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In Assam, only 11.38% MGNREGA works completed last fiscal

Sentinel Digital DeskBy : Sentinel Digital Desk

  |  2 May 2016 12:00 AM GMT

By Our Staff Reporter

Guwahati, May 1: The Mahatma Gandhi tiol Rural Employment Guarantee Scheme (MGNREGS) may have given livelihood to lakhs of people, but the flagship scheme has failed to make any impact in regenerating the village economy in Assam as no focus was given on creating productive assets.

As the debate over effectiveness of MGNREGA rages, official statistics say that only 11.38 per cent of works taken up in Assam during the last fiscal, have been completed up to March this year.

A total of 88,879 works were taken up under the scheme in the year 2015-16, and only 10,111 have been completed in the fincial year.

Moreover, 1,39,157 schemes approved under the scheme are “not in progress.”

Sector-wise, 35,473 flood control schemes were taken up under MGNREGA, but only 3,790 of them were completed. Around 3,315 water harvesting and conservation schemes were taken up, and only 311 completed.

Similarly, under drought proofing, 12,598 schemes were taken up and 2,147 completed. For land development, 9,139 schemes were taken up and 1,108 completed. Only nine of the 824 schemes taken up for rural sanitation were completed, while 148 of the 1,670 fisheries schemes taken up were completed.

A comprehensive assessment of the scheme by the Centre for Science and Environment (CSE), Delhi, says that the scheme has huge potential for regenerating the village economy in India, but only if its focus remains on creation of productive assets.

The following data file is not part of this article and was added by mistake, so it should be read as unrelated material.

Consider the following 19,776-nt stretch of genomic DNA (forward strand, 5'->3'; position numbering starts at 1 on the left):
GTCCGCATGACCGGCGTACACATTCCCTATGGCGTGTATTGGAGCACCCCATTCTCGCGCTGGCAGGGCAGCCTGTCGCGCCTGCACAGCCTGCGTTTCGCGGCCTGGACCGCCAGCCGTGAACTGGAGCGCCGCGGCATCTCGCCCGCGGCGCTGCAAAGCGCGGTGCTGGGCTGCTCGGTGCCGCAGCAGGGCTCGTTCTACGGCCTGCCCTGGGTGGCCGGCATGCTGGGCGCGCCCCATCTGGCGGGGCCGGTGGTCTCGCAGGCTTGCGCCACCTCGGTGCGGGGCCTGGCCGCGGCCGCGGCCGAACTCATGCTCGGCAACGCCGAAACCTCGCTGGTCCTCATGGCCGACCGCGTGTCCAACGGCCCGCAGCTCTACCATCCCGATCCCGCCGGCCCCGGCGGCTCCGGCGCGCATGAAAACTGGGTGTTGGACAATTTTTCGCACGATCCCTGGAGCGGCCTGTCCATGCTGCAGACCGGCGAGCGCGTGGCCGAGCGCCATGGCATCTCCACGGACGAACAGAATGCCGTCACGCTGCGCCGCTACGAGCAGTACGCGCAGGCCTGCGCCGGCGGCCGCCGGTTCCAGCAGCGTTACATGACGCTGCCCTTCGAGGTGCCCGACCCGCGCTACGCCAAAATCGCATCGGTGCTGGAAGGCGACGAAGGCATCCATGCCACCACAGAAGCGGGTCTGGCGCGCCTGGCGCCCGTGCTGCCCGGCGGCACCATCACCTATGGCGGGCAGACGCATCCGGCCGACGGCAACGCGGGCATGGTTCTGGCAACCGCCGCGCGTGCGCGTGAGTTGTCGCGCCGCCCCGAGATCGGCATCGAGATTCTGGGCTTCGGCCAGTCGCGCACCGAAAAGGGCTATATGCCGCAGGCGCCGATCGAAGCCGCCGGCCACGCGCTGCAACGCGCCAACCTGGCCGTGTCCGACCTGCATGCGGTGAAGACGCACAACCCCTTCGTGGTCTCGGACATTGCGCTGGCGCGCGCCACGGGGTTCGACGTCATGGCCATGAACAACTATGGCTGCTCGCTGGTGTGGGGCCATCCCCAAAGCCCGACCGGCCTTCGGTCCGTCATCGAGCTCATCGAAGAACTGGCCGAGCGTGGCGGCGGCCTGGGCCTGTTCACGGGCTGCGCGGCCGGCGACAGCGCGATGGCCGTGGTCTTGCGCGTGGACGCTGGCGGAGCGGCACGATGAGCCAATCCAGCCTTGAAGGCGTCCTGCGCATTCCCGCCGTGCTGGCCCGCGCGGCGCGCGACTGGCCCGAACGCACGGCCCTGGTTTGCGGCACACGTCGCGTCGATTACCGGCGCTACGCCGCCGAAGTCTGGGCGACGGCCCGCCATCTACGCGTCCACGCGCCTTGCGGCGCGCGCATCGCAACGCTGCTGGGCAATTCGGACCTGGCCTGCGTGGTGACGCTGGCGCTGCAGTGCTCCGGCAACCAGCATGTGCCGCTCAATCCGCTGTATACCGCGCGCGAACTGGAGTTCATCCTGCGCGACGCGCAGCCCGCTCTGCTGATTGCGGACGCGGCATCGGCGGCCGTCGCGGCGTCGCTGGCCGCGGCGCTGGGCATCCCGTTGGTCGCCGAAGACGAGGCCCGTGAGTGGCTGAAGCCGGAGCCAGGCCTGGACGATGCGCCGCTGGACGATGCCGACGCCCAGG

The scheme is also plagued by incomplete and abandoned works, and lack of maintence of completed works.

Although the largest amount of fund for the scheme till date was spent during 2015-16, it was also the worst year ever in terms of assets created (2.27 million assets) across the country, a 23% decline from 2014-15.

According to a World Bank report, even though MGNREGS is better targeted than a cash transfer scheme would be, wage earnings alone are not sufficient to make it more cost-effective at reducing poverty. “But, it could, if the assets created under it are of sufficient value to the poor,” the World Bank said.

Launched in 2005, the rural employment programme is among the largest poverty alleviation programmes in the world with more than 5 crore beneficiaries and expenditure ranging between 0.5% and 1% of the size of the economy.

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